Perhaps the bigger reason I’m ready to move on is that I’m increasingly aware that my daily blogging carries an enormous opportunity cost. The time I spend here requires my most careful thinking, and my day’s greatest expenditure of mental energy. Although I often finish blogging by noon, the person I am for the remainder of the day isn’t as smart and focused as the person who writes this blog each morning.

Over time, I’ve had the growing feeling that I could find ways to make a far greater difference for animals, but figuring this out will require many weeks of sustained and undistracted attention. And so, it’s time to take the leap.

I’m leaving without having any idea what’s next for me. My next project is figuring out my next project.

Success is a trap, and it’s scary to leave something successful. Of all the thoughts that factored into this decision, here was the clincher. I asked myself: is the 2011 version of Erik capable of dreaming up a way to do animal protection on a far greater scale than what 2008 Erik was capable of envisioning? I am betting that the answer is yes.

One of the many gifts this blog gave me was a daily routine. I’d never before had a set schedule where, an hour after waking up each morning, I’d sit and work for a few focused hours. There’s a real sense of satisfaction that accompanies figuring out your optimal productivity rhythm, and scheduling your work-life around it on a daily basis.

So, while my daily blog is now finished, I’ll be using the same discipline to figure out what comes next for me. I know that whatever I end up doing, it will involve working much more closely with other advocates. I would love the opportunity to connect with you to further your advocacy work. If you would be so kind, I’ve created a simple form here where you can give me your contact information, and some basic background on whatever work you currently do.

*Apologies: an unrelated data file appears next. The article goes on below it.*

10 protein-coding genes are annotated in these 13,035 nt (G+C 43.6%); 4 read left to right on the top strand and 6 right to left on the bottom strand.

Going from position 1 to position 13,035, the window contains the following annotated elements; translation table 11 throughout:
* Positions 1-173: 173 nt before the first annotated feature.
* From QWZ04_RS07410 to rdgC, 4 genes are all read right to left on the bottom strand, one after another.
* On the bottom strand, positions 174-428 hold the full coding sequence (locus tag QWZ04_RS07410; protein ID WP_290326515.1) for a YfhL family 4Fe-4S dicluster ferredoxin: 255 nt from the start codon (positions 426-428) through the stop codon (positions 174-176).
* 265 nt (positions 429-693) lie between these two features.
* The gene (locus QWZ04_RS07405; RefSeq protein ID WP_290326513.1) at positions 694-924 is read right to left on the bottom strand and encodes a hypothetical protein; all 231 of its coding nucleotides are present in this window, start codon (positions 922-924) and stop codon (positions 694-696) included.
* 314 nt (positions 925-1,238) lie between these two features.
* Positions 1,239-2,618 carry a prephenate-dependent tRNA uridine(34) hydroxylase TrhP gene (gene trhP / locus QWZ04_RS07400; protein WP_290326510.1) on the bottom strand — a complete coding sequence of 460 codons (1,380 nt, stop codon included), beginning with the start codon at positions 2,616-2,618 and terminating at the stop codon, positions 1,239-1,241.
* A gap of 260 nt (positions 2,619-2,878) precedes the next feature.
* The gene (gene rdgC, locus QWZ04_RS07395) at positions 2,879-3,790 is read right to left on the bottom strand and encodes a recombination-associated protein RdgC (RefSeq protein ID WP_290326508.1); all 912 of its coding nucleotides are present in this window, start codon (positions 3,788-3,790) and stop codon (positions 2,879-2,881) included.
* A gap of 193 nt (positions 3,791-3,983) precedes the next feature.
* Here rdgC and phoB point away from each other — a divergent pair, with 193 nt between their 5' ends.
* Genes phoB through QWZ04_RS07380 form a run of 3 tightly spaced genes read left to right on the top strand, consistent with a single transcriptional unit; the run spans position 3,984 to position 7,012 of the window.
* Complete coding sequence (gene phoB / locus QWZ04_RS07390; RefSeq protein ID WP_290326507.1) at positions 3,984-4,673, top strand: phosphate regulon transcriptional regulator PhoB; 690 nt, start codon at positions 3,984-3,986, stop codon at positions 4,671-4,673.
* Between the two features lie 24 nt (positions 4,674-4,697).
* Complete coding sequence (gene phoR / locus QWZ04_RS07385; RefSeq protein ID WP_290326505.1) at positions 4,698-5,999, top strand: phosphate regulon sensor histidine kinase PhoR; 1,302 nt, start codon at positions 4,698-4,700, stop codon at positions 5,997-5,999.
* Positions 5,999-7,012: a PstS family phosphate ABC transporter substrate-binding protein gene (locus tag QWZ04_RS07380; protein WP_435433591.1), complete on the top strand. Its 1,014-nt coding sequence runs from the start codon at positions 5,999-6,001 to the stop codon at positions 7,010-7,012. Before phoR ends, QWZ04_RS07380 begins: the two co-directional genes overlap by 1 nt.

For the foreseeable future, I’m unlikely to publish anything longer than 140 characters, so I hope you’ll follow me on Twitter. And if you subscribe to my blog by email or RSS, I hope you will stay subscribed. When the time comes that I’ve figured out my next big project, I’ll post details. I’ll also post occasional updates on improvements I’ll be rolling out at Vegan.com.

For those of you who are sad about the end of my daily blogging, please know that one of my goals here was for my perspective to rub off on you. I hope this blog has given you the ability to evaluate vegan-oriented news from a deeply informed perspective, and to frame the issues in ways that inspire change. To the extent that you’ve learned those skills, I’ve already accomplished my purpose here.

Finally, I want to thank everyone who has ever helped keep this blog going by making a donation, or who has made a point of making Amazon.com purchases through Vegan.com links. I feel so privileged to have been given the opportunity to spend several years of my life offering daily coverage of vegan issues, and I’m forever grateful to every single person who enabled me to keep writing.